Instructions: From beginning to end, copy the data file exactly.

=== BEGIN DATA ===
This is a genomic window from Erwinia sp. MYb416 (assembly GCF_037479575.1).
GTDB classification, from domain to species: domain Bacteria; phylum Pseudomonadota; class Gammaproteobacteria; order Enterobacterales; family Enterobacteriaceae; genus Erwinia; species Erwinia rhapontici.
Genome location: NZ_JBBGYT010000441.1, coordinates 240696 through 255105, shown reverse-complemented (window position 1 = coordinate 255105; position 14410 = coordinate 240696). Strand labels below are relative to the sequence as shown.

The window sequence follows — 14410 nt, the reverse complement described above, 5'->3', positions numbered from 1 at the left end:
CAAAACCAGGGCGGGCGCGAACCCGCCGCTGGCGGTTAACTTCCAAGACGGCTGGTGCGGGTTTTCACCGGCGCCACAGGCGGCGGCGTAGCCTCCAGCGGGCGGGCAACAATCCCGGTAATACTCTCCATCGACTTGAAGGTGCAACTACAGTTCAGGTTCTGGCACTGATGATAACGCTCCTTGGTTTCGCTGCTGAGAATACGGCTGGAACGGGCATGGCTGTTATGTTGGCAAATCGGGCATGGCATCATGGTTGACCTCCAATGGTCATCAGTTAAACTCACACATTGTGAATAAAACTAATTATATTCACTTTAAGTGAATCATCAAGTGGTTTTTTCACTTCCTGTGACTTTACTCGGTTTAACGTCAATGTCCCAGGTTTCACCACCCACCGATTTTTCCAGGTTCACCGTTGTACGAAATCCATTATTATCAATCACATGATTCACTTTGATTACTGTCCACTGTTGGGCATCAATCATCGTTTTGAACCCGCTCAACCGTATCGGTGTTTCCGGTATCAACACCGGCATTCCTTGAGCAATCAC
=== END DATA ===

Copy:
This is a genomic window from Erwinia sp. MYb416 (assembly GCF_037479575.1).
GTDB classification, from domain to species: domain Bacteria; phylum Pseudomonadota; class Gammaproteobacteria; order Enterobacterales; family Enterobacteriaceae; genus Erwinia; species Erwinia rhapontici.
Genome location: NZ_JBBGYT010000441.1, coordinates 240696 through 255105, shown reverse-complemented (window position 1 = coordinate 255105; position 14410 = coordinate 240696). Strand labels below are relative to the sequence as shown.

The window sequence follows — 14410 nt, the reverse complement described above, 5'->3', positions numbered from 1 at the left end:
CAAAACCAGGGCGGGCGCGAACCCGCCGCTGGCGGTTAACTTCCAAGACGGCTGGTGCGGGTTTTCACCGGCGCCACAGGCGGCGGCGTAGCCTCCAGCGGGCGGGCAACAATCCCGGTAATACTCTCCATCGACTTGAAGGTGCAACTACAGTTCAGGTTCTGGCACTGATGATAACGCTCCTTGGTTTCGCTGCTGAGAATACGGCTGGAACGGGCATGGCTGTTATGTTGGCAAATCGGGCATGGCATCATGGTTGACCTCCAATGGTCATCAGTTAAACTCACACATTGTGAATAAAACTAATTATATTCACTTTAAGTGAATCATCAAGTGGTTTTTTCACTTCCTGTGACTTTACTCGGTTTAACGTCAATGTCCCAGGTTTCACCACCCACCGATTTTTCCAGGTTCACCGTTGTACGAAATCCATTATTATCAATCACATGATTCACTTTGATTACTGTCCACTGTTGGGCATCAATCATCGTTTTGAACCCGCTCAACCGTATCGGTGTTTCCGGTATCAACACCGGCATTCCTTGAGCAATCAC